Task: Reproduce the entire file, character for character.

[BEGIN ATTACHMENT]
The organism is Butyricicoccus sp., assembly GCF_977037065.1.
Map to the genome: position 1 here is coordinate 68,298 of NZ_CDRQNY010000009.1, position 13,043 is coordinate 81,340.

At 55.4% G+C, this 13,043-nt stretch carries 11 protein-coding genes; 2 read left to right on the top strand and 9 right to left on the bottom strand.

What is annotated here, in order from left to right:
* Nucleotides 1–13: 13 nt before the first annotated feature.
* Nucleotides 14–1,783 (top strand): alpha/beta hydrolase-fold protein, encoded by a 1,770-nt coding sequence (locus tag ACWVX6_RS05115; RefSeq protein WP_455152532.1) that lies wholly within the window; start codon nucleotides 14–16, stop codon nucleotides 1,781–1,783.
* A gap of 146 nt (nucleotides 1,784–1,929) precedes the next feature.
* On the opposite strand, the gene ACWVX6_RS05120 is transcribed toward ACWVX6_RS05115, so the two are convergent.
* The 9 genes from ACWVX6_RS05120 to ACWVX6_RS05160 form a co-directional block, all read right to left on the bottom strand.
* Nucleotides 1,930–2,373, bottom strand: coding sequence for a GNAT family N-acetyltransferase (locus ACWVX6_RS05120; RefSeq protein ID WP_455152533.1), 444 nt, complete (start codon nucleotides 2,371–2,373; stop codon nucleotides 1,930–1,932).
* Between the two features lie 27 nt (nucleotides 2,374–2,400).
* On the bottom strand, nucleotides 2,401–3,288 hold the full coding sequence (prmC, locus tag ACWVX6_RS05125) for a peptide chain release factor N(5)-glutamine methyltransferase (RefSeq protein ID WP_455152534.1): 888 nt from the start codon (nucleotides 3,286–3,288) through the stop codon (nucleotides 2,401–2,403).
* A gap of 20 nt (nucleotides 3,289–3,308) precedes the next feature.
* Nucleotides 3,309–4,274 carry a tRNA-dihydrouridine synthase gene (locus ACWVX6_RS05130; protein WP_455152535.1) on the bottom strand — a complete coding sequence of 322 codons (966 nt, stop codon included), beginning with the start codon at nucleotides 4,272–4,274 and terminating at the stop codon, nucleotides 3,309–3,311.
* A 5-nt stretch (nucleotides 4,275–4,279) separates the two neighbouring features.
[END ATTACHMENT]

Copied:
The organism is Butyricicoccus sp., assembly GCF_977037065.1.
Map to the genome: position 1 here is coordinate 68,298 of NZ_CDRQNY010000009.1, position 13,043 is coordinate 81,340.

At 55.4% G+C, this 13,043-nt stretch carries 11 protein-coding genes; 2 read left to right on the top strand and 9 right to left on the bottom strand.

What is annotated here, in order from left to right:
* Nucleotides 1–13: 13 nt before the first annotated feature.
* Nucleotides 14–1,783 (top strand): alpha/beta hydrolase-fold protein, encoded by a 1,770-nt coding sequence (locus tag ACWVX6_RS05115; RefSeq protein WP_455152532.1) that lies wholly within the window; start codon nucleotides 14–16, stop codon nucleotides 1,781–1,783.
* A gap of 146 nt (nucleotides 1,784–1,929) precedes the next feature.
* On the opposite strand, the gene ACWVX6_RS05120 is transcribed toward ACWVX6_RS05115, so the two are convergent.
* The 9 genes from ACWVX6_RS05120 to ACWVX6_RS05160 form a co-directional block, all read right to left on the bottom strand.
* Nucleotides 1,930–2,373, bottom strand: coding sequence for a GNAT family N-acetyltransferase (locus ACWVX6_RS05120; RefSeq protein ID WP_455152533.1), 444 nt, complete (start codon nucleotides 2,371–2,373; stop codon nucleotides 1,930–1,932).
* Between the two features lie 27 nt (nucleotides 2,374–2,400).
* On the bottom strand, nucleotides 2,401–3,288 hold the full coding sequence (prmC, locus tag ACWVX6_RS05125) for a peptide chain release factor N(5)-glutamine methyltransferase (RefSeq protein ID WP_455152534.1): 888 nt from the start codon (nucleotides 3,286–3,288) through the stop codon (nucleotides 2,401–2,403).
* A gap of 20 nt (nucleotides 3,289–3,308) precedes the next feature.
* Nucleotides 3,309–4,274 carry a tRNA-dihydrouridine synthase gene (locus ACWVX6_RS05130; protein WP_455152535.1) on the bottom strand — a complete coding sequence of 322 codons (966 nt, stop codon included), beginning with the start codon at nucleotides 4,272–4,274 and terminating at the stop codon, nucleotides 3,309–3,311.
* A 5-nt stretch (nucleotides 4,275–4,279) separates the two neighbouring features.